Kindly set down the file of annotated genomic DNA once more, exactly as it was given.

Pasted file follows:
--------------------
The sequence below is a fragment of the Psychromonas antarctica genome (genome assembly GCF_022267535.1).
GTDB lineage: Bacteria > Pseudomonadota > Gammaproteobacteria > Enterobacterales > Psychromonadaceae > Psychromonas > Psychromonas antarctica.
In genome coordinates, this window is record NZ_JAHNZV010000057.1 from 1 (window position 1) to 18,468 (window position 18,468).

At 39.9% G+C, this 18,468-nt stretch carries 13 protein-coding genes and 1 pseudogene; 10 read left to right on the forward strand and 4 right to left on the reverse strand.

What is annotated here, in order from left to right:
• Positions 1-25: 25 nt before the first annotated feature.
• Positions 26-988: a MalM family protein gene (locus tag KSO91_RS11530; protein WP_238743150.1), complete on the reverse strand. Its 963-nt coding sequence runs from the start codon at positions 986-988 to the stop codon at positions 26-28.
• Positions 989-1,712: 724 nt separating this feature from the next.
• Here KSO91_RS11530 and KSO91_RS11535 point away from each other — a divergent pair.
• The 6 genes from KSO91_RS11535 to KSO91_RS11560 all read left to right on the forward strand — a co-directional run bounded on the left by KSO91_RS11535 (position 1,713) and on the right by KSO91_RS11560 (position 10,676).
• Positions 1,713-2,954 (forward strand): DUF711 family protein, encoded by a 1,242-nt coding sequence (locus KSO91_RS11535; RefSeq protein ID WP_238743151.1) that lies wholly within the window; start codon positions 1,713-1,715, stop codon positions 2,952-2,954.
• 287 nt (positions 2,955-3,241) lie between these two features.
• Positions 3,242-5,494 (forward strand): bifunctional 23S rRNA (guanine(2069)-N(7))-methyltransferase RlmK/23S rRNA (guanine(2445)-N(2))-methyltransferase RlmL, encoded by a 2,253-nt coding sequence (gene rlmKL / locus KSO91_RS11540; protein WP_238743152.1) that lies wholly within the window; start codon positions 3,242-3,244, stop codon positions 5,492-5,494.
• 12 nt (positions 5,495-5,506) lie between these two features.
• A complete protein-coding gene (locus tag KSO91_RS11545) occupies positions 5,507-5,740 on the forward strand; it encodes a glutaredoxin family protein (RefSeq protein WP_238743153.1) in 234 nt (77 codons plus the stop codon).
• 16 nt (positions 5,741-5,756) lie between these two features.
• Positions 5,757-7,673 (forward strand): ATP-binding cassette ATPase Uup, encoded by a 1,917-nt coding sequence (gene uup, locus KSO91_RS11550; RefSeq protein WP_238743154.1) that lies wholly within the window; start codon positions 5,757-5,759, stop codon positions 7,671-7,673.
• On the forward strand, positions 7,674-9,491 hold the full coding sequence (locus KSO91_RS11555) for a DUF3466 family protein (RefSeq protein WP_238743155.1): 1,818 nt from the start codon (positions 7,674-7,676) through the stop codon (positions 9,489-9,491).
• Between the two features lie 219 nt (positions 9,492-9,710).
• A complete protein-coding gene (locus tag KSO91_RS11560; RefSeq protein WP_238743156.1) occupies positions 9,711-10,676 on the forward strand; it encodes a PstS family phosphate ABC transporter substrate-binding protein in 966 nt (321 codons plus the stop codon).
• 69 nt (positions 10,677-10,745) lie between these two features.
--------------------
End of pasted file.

The sequence below is a fragment of the Psychromonas antarctica genome (genome assembly GCF_022267535.1).
GTDB lineage: Bacteria > Pseudomonadota > Gammaproteobacteria > Enterobacterales > Psychromonadaceae > Psychromonas > Psychromonas antarctica.
In genome coordinates, this window is record NZ_JAHNZV010000057.1 from 1 (window position 1) to 18,468 (window position 18,468).

At 39.9% G+C, this 18,468-nt stretch carries 13 protein-coding genes and 1 pseudogene; 10 read left to right on the forward strand and 4 right to left on the reverse strand.

What is annotated here, in order from left to right:
• Positions 1-25: 25 nt before the first annotated feature.
• Positions 26-988: a MalM family protein gene (locus tag KSO91_RS11530; protein WP_238743150.1), complete on the reverse strand. Its 963-nt coding sequence runs from the start codon at positions 986-988 to the stop codon at positions 26-28.
• Positions 989-1,712: 724 nt separating this feature from the next.
• Here KSO91_RS11530 and KSO91_RS11535 point away from each other — a divergent pair.
• The 6 genes from KSO91_RS11535 to KSO91_RS11560 all read left to right on the forward strand — a co-directional run bounded on the left by KSO91_RS11535 (position 1,713) and on the right by KSO91_RS11560 (position 10,676).
• Positions 1,713-2,954 (forward strand): DUF711 family protein, encoded by a 1,242-nt coding sequence (locus KSO91_RS11535; RefSeq protein ID WP_238743151.1) that lies wholly within the window; start codon positions 1,713-1,715, stop codon positions 2,952-2,954.
• 287 nt (positions 2,955-3,241) lie between these two features.
• Positions 3,242-5,494 (forward strand): bifunctional 23S rRNA (guanine(2069)-N(7))-methyltransferase RlmK/23S rRNA (guanine(2445)-N(2))-methyltransferase RlmL, encoded by a 2,253-nt coding sequence (gene rlmKL / locus KSO91_RS11540; protein WP_238743152.1) that lies wholly within the window; start codon positions 3,242-3,244, stop codon positions 5,492-5,494.
• 12 nt (positions 5,495-5,506) lie between these two features.
• A complete protein-coding gene (locus tag KSO91_RS11545) occupies positions 5,507-5,740 on the forward strand; it encodes a glutaredoxin family protein (RefSeq protein WP_238743153.1) in 234 nt (77 codons plus the stop codon).
• 16 nt (positions 5,741-5,756) lie between these two features.
• Positions 5,757-7,673 (forward strand): ATP-binding cassette ATPase Uup, encoded by a 1,917-nt coding sequence (gene uup, locus KSO91_RS11550; RefSeq protein WP_238743154.1) that lies wholly within the window; start codon positions 5,757-5,759, stop codon positions 7,671-7,673.
• On the forward strand, positions 7,674-9,491 hold the full coding sequence (locus KSO91_RS11555) for a DUF3466 family protein (RefSeq protein WP_238743155.1): 1,818 nt from the start codon (positions 7,674-7,676) through the stop codon (positions 9,489-9,491).
• Between the two features lie 219 nt (positions 9,492-9,710).
• A complete protein-coding gene (locus tag KSO91_RS11560; RefSeq protein WP_238743156.1) occupies positions 9,711-10,676 on the forward strand; it encodes a PstS family phosphate ABC transporter substrate-binding protein in 966 nt (321 codons plus the stop codon).
• 69 nt (positions 10,677-10,745) lie between these two features.